After a passenger aboard United Airlines Flight 1074 failed to move away from the cockpit of the plane as instructed by a flight attendant, two quick-thinking executives from Navajo Express tackled and restrained the man until the plane could turn around and land.
Don Digby Jr., president of Navajo Express, headquartered in Denver, Colo., along with Scott Maldonado, director of sales, were aboard Flight 1074 headed from Dulles International Airport to Denver. A passenger became unruly shortly after takeoff around 10:15 p.m. on Monday, March 16.
“The plane was dark because it was nighttime, and I see this silhouette of an individual raising their arms,” Digby told Land Line on Thursday, March 19. “I then took off my headphones and looked over my seat and saw the absolute terror in our flight attendant’s eyes. I knew then that we needed to do something.”
“The first word I heard after I took my headphones off was the word jihad,” he said. “Then other times he was just rambling about his mom, the plane going down, they are in the belly of the plane, that we were all going to die.”
Digby said he stood up, and then Maldonado stood up after realizing there was a problem, and they approached the unruly passenger.
“Scott, who has a military background, subdued the passenger in a short period of time,” Digby said. “It was an intense 20 to 30 minutes. He was a lot stronger than either one of us had anticipated.
Digby said it took 100 percent of their “mental and physical capacity” to hold the passenger down.
“Scott took charge of the situation, telling me to get the lights turned on, check (the passenger) for bombs, remove his shoes,” he said. “Scott was calm and trying to get him to calm down as we frisked him while holding him down on the ground.”
Digby and Maldonado restrained the man, along with a third passenger who helped them hold the man’s head toward the end of the flight, until the plane had landed back at Dulles.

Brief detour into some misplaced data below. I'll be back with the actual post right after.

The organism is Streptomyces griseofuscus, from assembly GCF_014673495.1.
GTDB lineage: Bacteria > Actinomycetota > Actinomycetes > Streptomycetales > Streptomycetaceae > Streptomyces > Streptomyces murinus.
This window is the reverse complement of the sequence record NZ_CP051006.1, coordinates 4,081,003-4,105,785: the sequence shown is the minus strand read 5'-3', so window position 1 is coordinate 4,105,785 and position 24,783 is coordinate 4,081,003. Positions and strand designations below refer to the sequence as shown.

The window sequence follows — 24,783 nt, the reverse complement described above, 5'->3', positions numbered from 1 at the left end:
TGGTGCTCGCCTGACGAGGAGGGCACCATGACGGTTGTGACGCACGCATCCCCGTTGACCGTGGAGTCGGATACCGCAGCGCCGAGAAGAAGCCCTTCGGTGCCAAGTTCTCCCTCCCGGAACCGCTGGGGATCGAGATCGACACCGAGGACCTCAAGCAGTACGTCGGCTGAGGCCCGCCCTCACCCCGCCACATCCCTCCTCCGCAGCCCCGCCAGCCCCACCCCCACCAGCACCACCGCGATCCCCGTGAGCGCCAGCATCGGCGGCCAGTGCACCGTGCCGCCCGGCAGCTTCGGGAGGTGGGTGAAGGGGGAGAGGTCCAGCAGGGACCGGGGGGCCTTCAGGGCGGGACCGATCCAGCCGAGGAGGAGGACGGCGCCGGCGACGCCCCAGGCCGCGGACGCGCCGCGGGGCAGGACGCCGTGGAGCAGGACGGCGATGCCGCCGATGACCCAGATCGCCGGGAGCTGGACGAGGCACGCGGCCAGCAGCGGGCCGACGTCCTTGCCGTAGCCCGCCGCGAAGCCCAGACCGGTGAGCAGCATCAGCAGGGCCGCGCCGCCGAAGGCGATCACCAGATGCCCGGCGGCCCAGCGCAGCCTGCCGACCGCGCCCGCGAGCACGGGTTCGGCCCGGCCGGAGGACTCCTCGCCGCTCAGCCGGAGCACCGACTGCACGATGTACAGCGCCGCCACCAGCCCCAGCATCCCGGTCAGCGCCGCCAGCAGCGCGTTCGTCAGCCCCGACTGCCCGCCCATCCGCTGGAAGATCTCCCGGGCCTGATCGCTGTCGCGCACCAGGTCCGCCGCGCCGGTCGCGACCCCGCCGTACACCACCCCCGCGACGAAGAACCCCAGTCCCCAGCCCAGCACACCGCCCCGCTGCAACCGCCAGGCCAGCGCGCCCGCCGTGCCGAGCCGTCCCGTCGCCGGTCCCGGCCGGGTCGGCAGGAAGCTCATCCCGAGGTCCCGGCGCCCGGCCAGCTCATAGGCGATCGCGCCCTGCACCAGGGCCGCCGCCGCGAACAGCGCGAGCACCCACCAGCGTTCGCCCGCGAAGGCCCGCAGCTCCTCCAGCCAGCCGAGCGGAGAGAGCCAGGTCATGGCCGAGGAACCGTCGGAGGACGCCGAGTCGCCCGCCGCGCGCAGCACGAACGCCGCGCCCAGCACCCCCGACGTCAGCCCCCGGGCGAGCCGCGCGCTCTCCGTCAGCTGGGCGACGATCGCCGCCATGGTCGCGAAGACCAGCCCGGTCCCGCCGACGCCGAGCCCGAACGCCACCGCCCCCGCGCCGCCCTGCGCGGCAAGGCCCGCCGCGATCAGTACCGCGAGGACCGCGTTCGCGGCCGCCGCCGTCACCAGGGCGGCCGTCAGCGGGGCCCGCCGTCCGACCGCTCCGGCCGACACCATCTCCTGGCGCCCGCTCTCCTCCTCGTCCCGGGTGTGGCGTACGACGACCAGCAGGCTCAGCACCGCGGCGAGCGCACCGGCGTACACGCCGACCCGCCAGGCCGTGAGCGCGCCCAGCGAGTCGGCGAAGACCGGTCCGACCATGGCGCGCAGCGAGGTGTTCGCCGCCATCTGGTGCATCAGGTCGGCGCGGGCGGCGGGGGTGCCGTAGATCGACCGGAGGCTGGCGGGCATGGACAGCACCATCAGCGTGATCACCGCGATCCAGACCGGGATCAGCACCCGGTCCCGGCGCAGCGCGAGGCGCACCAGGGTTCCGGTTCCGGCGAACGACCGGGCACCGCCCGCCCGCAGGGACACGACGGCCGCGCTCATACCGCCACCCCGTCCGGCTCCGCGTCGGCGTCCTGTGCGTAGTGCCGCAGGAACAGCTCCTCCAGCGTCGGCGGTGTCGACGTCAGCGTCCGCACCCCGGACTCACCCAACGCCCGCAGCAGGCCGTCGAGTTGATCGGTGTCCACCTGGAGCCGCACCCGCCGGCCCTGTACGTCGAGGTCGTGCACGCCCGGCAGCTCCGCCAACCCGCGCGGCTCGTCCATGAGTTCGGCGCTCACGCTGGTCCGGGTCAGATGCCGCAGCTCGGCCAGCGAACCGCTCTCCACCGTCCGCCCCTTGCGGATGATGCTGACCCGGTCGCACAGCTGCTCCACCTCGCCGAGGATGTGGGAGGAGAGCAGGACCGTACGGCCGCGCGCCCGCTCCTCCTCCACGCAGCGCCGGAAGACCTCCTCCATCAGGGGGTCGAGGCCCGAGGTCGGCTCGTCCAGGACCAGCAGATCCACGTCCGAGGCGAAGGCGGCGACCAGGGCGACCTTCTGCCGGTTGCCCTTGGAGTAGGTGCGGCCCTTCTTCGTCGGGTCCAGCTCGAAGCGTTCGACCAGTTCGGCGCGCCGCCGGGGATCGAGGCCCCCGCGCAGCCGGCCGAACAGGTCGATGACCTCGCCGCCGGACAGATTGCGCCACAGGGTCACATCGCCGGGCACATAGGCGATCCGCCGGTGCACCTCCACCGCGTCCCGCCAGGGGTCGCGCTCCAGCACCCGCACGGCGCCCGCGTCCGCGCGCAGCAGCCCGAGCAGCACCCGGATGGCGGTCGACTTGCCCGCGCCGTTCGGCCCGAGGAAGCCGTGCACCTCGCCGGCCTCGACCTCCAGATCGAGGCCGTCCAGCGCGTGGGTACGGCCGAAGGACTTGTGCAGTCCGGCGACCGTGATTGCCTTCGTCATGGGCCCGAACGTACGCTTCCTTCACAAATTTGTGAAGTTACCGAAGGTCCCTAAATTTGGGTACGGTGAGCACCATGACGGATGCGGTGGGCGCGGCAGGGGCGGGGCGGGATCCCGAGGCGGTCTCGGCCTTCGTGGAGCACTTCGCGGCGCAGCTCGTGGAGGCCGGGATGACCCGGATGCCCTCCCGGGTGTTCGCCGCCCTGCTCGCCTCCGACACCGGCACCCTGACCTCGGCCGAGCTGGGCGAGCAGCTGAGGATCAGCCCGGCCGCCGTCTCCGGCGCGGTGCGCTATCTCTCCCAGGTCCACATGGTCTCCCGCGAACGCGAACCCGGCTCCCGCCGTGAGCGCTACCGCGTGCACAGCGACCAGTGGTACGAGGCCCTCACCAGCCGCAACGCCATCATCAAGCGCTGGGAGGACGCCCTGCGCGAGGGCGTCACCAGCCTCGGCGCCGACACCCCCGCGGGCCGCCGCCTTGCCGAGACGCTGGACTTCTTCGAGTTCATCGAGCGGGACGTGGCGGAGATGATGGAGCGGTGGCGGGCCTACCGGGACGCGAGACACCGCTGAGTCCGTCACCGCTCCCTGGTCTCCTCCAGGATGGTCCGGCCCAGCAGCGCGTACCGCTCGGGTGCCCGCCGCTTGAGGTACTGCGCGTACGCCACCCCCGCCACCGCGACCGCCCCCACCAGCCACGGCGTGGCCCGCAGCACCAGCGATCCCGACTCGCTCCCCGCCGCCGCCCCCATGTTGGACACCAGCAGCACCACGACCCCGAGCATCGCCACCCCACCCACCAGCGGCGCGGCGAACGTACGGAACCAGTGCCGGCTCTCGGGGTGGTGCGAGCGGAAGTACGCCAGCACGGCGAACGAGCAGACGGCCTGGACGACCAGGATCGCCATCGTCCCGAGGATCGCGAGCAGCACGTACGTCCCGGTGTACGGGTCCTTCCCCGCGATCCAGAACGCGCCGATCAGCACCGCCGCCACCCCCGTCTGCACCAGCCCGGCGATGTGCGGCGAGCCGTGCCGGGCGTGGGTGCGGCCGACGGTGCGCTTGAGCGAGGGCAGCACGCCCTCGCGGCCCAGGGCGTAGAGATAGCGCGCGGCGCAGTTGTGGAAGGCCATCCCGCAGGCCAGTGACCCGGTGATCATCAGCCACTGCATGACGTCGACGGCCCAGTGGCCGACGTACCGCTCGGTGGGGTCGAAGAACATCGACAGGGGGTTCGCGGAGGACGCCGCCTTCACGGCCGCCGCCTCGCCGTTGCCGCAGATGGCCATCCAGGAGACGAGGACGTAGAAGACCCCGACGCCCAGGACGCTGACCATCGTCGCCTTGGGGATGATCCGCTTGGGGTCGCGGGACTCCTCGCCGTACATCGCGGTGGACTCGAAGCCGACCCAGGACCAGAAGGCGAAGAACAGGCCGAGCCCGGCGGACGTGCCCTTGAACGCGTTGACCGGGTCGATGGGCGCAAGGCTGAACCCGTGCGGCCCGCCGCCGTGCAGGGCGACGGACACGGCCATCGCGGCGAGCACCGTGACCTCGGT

At the time, Digby said he didn’t have time to think about whether the man was a terrorist, mentally unstable, or possibly on drugs. He told Land Line he just knew that something wasn’t right and he had to act.
“Whether the unruly passenger said jihad or not, the same outcome would have happened to this individual,” he said.
He said what happened on the flight from Dulles didn’t really hit him until he boarded another flight from Denver to Phoenix on Wednesday, March 18.
“I was sitting there and I was a lot more aware, on edge,” he said. “I fly a lot of miles each year. I had to remember there are a lot of good people out there, and occasionally a bad person is out there that you need to take this kind of action with.”
As of late Tuesday, March 17, the unruly passenger, who has not been named, had not been arrested or charged with a crime. After the plane landed, the man was transported to a nearby hospital.
While some are calling Digby and Maldonado heroes, possibly saving 33 passengers and six crew members aboard the flight, Digby is quick to say that the “members of the U.S. military, fighting for our country, are the true heroes.”
“I am just a truck driver and I am blessed to be a truck driver,” he said. “Because next to the guys in the military, truck drivers rank right up there, too.”
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